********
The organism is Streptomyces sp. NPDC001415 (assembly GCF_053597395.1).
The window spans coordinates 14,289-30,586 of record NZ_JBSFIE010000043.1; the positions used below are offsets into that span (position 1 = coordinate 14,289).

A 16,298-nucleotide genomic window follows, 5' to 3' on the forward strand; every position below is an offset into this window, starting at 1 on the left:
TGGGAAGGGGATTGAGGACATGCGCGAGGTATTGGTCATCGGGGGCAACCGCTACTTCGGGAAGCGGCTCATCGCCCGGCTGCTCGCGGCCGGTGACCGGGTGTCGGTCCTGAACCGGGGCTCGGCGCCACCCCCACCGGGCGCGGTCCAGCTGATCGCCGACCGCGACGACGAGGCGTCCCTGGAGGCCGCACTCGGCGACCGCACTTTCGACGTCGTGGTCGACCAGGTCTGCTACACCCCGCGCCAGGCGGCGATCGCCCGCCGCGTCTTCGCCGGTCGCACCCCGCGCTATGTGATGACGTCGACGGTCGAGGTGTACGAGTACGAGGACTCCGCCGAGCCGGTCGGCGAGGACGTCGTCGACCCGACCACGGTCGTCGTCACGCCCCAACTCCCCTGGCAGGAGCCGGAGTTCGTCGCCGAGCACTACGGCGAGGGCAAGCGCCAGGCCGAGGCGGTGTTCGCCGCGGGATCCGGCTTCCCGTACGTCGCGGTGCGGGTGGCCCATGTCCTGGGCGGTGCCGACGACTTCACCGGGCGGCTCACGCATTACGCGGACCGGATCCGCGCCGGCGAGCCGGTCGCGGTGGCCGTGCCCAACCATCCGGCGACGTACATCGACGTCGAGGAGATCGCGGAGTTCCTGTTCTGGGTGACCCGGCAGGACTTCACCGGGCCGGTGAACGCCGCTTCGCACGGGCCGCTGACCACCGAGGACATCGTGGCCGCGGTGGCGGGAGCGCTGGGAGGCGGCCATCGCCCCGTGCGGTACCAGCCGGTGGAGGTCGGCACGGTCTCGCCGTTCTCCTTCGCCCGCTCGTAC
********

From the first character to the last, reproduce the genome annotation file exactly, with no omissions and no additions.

The organism is Streptomyces sp. NPDC001415 (assembly GCF_053597395.1).
The window spans coordinates 14,289-30,586 of record NZ_JBSFIE010000043.1; the positions used below are offsets into that span (position 1 = coordinate 14,289).

A 16,298-nucleotide genomic window follows, 5' to 3' on the forward strand; every position below is an offset into this window, starting at 1 on the left:
TGGGAAGGGGATTGAGGACATGCGCGAGGTATTGGTCATCGGGGGCAACCGCTACTTCGGGAAGCGGCTCATCGCCCGGCTGCTCGCGGCCGGTGACCGGGTGTCGGTCCTGAACCGGGGCTCGGCGCCACCCCCACCGGGCGCGGTCCAGCTGATCGCCGACCGCGACGACGAGGCGTCCCTGGAGGCCGCACTCGGCGACCGCACTTTCGACGTCGTGGTCGACCAGGTCTGCTACACCCCGCGCCAGGCGGCGATCGCCCGCCGCGTCTTCGCCGGTCGCACCCCGCGCTATGTGATGACGTCGACGGTCGAGGTGTACGAGTACGAGGACTCCGCCGAGCCGGTCGGCGAGGACGTCGTCGACCCGACCACGGTCGTCGTCACGCCCCAACTCCCCTGGCAGGAGCCGGAGTTCGTCGCCGAGCACTACGGCGAGGGCAAGCGCCAGGCCGAGGCGGTGTTCGCCGCGGGATCCGGCTTCCCGTACGTCGCGGTGCGGGTGGCCCATGTCCTGGGCGGTGCCGACGACTTCACCGGGCGGCTCACGCATTACGCGGACCGGATCCGCGCCGGCGAGCCGGTCGCGGTGGCCGTGCCCAACCATCCGGCGACGTACATCGACGTCGAGGAGATCGCGGAGTTCCTGTTCTGGGTGACCCGGCAGGACTTCACCGGGCCGGTGAACGCCGCTTCGCACGGGCCGCTGACCACCGAGGACATCGTGGCCGCGGTGGCGGGAGCGCTGGGAGGCGGCCATCGCCCCGTGCGGTACCAGCCGGTGGAGGTCGGCACGGTCTCGCCGTTCTCCTTCGCCCGCTCGTAC